“The courts have long held that a lawyer is not entitled to the full protection of the First Amendment for statements made in court. That may be understandable because a lawyer has a special obligation to be candid with judges and jurors,” he wrote in an opinion article published June 28, days after the state Supreme Court suspended Giuliani’s license over statements he made following the 2020 election.
Dershowitz, however, said he’s not aware of any compelling arguments for denying anyone, including a lawyer, of the First Amendment’s protection “when he or she participates in the marketplace of ideas on television, podcasts, or other media, even when representing a client.
“Any statements made in such a public context can be rebutted in the marketplace of ideas, and so the public needs no special protection from statements made by lawyers,” he contends. “This is especially true when the statements concern important and controversial political events like an election.”
The court on June 24 ruled that because Giuliani made “false and misleading” comments while he represented former President Donald Trump’s campaign, it concluded that the “respondent’s conduct immediately threatens the public interest and warrants interim suspension from the practice of law, pending further proceedings before the Attorney Grievance Committee.”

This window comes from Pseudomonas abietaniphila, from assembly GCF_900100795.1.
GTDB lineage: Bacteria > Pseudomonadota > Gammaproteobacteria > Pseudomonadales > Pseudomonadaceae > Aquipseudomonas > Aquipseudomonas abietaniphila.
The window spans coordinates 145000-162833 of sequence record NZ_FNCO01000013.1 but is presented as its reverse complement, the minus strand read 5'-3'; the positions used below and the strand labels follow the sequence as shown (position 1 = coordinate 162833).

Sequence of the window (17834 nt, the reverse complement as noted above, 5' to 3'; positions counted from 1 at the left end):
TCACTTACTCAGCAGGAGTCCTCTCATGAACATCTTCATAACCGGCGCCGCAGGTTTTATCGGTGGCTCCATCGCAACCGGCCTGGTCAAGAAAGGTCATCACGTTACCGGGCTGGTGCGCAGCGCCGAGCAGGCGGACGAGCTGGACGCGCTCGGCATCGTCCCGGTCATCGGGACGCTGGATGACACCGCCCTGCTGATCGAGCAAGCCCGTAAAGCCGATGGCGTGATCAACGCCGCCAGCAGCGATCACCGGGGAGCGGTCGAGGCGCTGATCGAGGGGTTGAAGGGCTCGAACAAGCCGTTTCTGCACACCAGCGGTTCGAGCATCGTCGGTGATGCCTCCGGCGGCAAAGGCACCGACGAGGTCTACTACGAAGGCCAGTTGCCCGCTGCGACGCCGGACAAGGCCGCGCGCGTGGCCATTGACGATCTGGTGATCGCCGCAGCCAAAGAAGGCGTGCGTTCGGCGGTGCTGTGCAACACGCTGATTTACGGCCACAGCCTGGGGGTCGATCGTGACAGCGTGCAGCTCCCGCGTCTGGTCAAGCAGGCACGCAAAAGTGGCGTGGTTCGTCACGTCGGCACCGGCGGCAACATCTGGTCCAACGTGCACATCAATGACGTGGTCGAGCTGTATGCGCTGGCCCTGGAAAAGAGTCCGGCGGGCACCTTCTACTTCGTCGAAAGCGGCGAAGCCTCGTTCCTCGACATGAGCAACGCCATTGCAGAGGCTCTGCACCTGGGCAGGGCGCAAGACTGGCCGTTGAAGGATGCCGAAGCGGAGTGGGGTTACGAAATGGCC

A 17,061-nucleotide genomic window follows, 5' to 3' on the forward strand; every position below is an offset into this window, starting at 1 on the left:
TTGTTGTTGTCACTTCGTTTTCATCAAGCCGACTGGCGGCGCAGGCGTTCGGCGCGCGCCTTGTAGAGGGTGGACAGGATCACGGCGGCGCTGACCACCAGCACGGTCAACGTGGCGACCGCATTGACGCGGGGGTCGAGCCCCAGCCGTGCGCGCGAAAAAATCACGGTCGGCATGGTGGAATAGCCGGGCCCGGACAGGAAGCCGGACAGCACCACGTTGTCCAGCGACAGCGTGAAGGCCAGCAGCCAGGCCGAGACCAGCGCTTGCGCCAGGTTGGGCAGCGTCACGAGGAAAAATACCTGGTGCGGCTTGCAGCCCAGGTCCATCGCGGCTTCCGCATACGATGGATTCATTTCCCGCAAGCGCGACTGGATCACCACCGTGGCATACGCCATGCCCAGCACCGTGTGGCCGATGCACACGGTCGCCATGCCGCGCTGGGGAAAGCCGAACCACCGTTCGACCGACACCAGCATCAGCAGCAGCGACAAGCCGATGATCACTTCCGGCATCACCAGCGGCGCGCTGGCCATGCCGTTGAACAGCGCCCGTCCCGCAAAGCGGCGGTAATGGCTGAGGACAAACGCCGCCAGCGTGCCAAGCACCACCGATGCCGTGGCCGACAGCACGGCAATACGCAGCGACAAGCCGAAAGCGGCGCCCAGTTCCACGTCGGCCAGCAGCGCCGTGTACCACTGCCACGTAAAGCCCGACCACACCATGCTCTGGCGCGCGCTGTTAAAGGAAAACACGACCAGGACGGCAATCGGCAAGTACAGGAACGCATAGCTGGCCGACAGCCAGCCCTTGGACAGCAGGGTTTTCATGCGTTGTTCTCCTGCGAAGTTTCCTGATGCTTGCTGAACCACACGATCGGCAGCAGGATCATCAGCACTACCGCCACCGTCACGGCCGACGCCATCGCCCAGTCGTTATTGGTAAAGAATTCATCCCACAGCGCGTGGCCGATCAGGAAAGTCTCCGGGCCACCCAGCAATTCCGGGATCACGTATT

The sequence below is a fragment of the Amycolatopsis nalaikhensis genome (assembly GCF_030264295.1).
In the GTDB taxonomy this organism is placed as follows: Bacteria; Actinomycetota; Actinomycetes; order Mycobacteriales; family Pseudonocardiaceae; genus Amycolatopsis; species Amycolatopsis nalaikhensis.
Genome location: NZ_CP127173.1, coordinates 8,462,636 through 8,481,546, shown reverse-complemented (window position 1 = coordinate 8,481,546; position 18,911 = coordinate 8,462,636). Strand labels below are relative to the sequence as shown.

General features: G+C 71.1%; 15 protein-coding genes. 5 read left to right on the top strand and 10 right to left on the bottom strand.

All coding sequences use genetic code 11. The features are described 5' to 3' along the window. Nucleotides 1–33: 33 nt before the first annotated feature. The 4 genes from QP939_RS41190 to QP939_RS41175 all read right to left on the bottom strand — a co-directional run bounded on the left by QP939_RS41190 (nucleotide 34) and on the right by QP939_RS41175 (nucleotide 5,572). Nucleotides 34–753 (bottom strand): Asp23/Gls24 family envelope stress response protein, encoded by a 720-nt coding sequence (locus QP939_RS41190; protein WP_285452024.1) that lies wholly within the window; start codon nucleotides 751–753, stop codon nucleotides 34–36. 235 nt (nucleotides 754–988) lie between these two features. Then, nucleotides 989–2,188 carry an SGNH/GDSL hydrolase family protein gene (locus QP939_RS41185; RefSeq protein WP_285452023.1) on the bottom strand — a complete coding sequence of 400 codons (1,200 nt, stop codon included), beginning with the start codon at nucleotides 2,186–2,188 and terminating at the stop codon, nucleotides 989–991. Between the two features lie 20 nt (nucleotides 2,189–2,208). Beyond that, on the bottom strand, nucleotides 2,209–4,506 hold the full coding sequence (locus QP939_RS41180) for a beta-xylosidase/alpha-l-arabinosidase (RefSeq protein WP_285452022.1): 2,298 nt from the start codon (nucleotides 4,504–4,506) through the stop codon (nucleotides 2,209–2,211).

The court order stipulated that the former mayor’s suspension is temporary and is dependent on the outcoming of a pending hearing.
But Dershowitz, who also is a high-profile criminal lawyer, said that the court’s decision was based on vague reasoning.
“The rules under which Giuliani has been suspended are so vague that they cannot possibly satisfy the standards of due process, especially where public speech is concerned and clarity is required before it is suppressed,” he wrote in his opinion, published by The Hill. “If these rules were applied across the board fairly, and equitably, thousands of lawyers would be disbarred every year.
“I personally know of dozens of lawyers who seemingly have violated these rules. Lying and exaggeration are all too common in plea-bargaining, negotiations and soliciting clients. And yet these sins are never the basis for discipline against recidivating lawyers,” Dershowitz argued, claiming that the New York Supreme Court made Giuliani the “victim of selective suspension based on the political content of his public speech.”
Aside from the state Supreme Court’s ruling, Giuliani also could face a potential criminal investigation, after a federal judge appointed a special watchdog to review material that was recently seized from him. The watchdog, former federal Judge Barbara Jones, will determine what electronic files can be seen by prosecutors and what material should be exempt.